The resounding theme here is 'different.' I repeat, that does not mean one or the other is wrong! It simply means that in order to work together in some display of harmony, we must learn to recognize, and respect, our differences. Experience allows us this luxury and wisdom, however, so many of us, including myself, begin the process attempting to force our will upon others and end up disappointed with the result. Ultimately, we have to look long and hard within ourselves to ask the tough questions - Did I truly research what to expect? Was I thoughtful and deliberate in my approach and preparation? Could (or will) I do more to make the experience better for both? How will I learn and manage the relationship to work for both parties?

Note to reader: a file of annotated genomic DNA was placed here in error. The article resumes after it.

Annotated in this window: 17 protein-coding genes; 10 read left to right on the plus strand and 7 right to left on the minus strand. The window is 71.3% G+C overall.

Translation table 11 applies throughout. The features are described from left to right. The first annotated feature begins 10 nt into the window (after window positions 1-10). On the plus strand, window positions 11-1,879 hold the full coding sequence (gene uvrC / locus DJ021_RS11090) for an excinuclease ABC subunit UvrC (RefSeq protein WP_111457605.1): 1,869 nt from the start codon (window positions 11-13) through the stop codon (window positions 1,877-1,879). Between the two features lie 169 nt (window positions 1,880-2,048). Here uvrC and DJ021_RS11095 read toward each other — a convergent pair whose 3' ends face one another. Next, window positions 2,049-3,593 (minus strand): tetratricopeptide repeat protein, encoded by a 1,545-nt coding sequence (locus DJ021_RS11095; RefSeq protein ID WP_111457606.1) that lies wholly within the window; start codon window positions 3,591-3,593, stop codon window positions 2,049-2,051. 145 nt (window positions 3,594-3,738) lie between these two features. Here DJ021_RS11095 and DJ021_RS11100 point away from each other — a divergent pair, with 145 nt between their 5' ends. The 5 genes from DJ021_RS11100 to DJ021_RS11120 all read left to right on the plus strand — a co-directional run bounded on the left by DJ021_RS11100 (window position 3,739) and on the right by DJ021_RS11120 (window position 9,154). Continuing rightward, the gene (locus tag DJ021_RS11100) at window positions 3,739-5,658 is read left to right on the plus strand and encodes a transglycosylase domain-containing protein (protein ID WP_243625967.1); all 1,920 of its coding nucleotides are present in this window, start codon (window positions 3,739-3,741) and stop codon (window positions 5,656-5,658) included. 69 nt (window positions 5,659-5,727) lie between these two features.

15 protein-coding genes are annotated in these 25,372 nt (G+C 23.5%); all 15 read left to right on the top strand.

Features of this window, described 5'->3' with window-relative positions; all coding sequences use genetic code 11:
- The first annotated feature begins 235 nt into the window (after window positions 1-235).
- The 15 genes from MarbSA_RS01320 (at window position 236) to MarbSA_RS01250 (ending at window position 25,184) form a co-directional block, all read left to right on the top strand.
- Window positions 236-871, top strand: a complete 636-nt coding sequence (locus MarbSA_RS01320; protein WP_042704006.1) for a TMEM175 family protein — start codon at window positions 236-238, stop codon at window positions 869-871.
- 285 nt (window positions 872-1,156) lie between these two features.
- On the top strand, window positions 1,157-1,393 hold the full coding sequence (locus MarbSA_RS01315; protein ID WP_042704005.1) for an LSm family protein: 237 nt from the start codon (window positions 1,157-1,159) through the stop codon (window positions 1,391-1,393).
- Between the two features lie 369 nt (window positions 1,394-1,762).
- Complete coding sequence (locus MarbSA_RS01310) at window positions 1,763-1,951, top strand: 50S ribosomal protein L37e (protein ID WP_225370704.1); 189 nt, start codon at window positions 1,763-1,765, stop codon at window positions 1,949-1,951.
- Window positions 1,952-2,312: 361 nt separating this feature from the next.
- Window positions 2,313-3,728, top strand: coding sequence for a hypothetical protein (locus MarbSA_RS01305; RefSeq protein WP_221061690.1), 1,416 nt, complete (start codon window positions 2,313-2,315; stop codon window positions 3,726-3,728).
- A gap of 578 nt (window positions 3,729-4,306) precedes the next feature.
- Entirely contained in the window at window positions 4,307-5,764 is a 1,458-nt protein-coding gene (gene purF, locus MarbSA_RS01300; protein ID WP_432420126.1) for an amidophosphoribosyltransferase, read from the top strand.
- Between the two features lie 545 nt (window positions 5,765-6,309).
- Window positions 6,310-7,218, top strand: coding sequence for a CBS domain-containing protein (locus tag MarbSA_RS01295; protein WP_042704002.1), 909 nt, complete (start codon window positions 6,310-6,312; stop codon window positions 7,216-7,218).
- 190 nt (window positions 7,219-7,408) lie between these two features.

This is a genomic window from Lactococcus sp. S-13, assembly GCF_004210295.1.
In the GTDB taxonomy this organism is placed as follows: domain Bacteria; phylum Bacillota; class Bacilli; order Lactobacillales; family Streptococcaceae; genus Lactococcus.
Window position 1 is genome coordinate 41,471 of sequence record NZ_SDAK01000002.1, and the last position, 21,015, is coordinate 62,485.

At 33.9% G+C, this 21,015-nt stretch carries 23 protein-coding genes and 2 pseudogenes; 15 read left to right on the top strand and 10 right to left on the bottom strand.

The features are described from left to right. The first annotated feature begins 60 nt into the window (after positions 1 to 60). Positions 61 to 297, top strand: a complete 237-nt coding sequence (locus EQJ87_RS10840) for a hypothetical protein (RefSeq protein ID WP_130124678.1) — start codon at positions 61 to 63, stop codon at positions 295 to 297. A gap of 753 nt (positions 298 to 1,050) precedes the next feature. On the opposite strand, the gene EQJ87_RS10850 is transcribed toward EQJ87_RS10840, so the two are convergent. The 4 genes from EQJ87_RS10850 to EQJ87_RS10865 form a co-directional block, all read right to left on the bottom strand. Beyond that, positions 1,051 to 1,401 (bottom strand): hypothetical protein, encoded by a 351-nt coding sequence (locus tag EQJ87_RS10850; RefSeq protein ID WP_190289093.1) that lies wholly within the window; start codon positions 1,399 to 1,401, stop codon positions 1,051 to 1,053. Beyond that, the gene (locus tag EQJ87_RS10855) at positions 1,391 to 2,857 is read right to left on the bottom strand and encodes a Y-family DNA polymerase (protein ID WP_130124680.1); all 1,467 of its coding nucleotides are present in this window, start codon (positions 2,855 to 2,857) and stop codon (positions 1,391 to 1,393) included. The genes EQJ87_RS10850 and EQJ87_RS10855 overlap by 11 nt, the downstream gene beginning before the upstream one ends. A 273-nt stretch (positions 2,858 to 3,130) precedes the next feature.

Working in a foreign country can be taxing and difficult. It is a wonderful opportunity for personal and professional growth that should not be underestimated. There is tremendous value in successfully navigating the global market, and for most, a rewarding experience is often the end result, if you are willing to do the hard work and be patient with the process.